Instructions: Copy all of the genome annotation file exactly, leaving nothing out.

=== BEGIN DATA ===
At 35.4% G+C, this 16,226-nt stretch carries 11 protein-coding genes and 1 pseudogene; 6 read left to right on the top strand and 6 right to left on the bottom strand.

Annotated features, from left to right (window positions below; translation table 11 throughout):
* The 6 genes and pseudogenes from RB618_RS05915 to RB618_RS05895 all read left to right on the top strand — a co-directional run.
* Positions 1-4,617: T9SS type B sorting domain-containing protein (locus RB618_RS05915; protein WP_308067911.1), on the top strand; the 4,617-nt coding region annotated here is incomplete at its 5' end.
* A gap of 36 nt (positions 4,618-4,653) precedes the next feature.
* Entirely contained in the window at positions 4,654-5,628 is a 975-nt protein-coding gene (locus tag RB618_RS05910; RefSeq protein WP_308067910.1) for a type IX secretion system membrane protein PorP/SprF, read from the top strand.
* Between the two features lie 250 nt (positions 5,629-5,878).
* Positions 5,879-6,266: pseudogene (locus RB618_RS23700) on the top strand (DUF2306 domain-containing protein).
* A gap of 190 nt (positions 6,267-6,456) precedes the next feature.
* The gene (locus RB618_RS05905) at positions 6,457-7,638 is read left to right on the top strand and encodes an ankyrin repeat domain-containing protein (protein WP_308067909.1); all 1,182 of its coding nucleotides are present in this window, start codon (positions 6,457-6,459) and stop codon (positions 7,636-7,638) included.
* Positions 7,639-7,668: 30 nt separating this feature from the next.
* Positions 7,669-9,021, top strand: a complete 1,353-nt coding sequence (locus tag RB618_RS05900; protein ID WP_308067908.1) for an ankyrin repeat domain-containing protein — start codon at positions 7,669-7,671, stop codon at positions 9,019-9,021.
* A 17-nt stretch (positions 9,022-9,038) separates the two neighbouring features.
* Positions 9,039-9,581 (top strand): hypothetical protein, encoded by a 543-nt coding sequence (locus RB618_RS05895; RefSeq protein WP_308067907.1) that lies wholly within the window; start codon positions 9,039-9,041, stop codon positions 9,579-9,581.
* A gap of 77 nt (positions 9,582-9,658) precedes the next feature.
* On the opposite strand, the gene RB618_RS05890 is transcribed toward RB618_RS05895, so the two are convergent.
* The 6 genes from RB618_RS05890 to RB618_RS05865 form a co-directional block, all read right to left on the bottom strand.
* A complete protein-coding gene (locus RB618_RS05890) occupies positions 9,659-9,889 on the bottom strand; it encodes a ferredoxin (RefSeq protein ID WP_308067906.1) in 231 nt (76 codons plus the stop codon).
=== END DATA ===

At 35.4% G+C, this 16,226-nt stretch carries 11 protein-coding genes and 1 pseudogene; 6 read left to right on the top strand and 6 right to left on the bottom strand.

Annotated features, from left to right (window positions below; translation table 11 throughout):
* The 6 genes and pseudogenes from RB618_RS05915 to RB618_RS05895 all read left to right on the top strand — a co-directional run.
* Positions 1-4,617: T9SS type B sorting domain-containing protein (locus RB618_RS05915; protein WP_308067911.1), on the top strand; the 4,617-nt coding region annotated here is incomplete at its 5' end.
* A gap of 36 nt (positions 4,618-4,653) precedes the next feature.
* Entirely contained in the window at positions 4,654-5,628 is a 975-nt protein-coding gene (locus tag RB618_RS05910; RefSeq protein WP_308067910.1) for a type IX secretion system membrane protein PorP/SprF, read from the top strand.
* Between the two features lie 250 nt (positions 5,629-5,878).
* Positions 5,879-6,266: pseudogene (locus RB618_RS23700) on the top strand (DUF2306 domain-containing protein).
* A gap of 190 nt (positions 6,267-6,456) precedes the next feature.
* The gene (locus RB618_RS05905) at positions 6,457-7,638 is read left to right on the top strand and encodes an ankyrin repeat domain-containing protein (protein WP_308067909.1); all 1,182 of its coding nucleotides are present in this window, start codon (positions 6,457-6,459) and stop codon (positions 7,636-7,638) included.
* Positions 7,639-7,668: 30 nt separating this feature from the next.
* Positions 7,669-9,021, top strand: a complete 1,353-nt coding sequence (locus tag RB618_RS05900; protein ID WP_308067908.1) for an ankyrin repeat domain-containing protein — start codon at positions 7,669-7,671, stop codon at positions 9,019-9,021.
* A 17-nt stretch (positions 9,022-9,038) separates the two neighbouring features.
* Positions 9,039-9,581 (top strand): hypothetical protein, encoded by a 543-nt coding sequence (locus RB618_RS05895; RefSeq protein WP_308067907.1) that lies wholly within the window; start codon positions 9,039-9,041, stop codon positions 9,579-9,581.
* A gap of 77 nt (positions 9,582-9,658) precedes the next feature.
* On the opposite strand, the gene RB618_RS05890 is transcribed toward RB618_RS05895, so the two are convergent.
* The 6 genes from RB618_RS05890 to RB618_RS05865 form a co-directional block, all read right to left on the bottom strand.
* A complete protein-coding gene (locus RB618_RS05890) occupies positions 9,659-9,889 on the bottom strand; it encodes a ferredoxin (RefSeq protein ID WP_308067906.1) in 231 nt (76 codons plus the stop codon).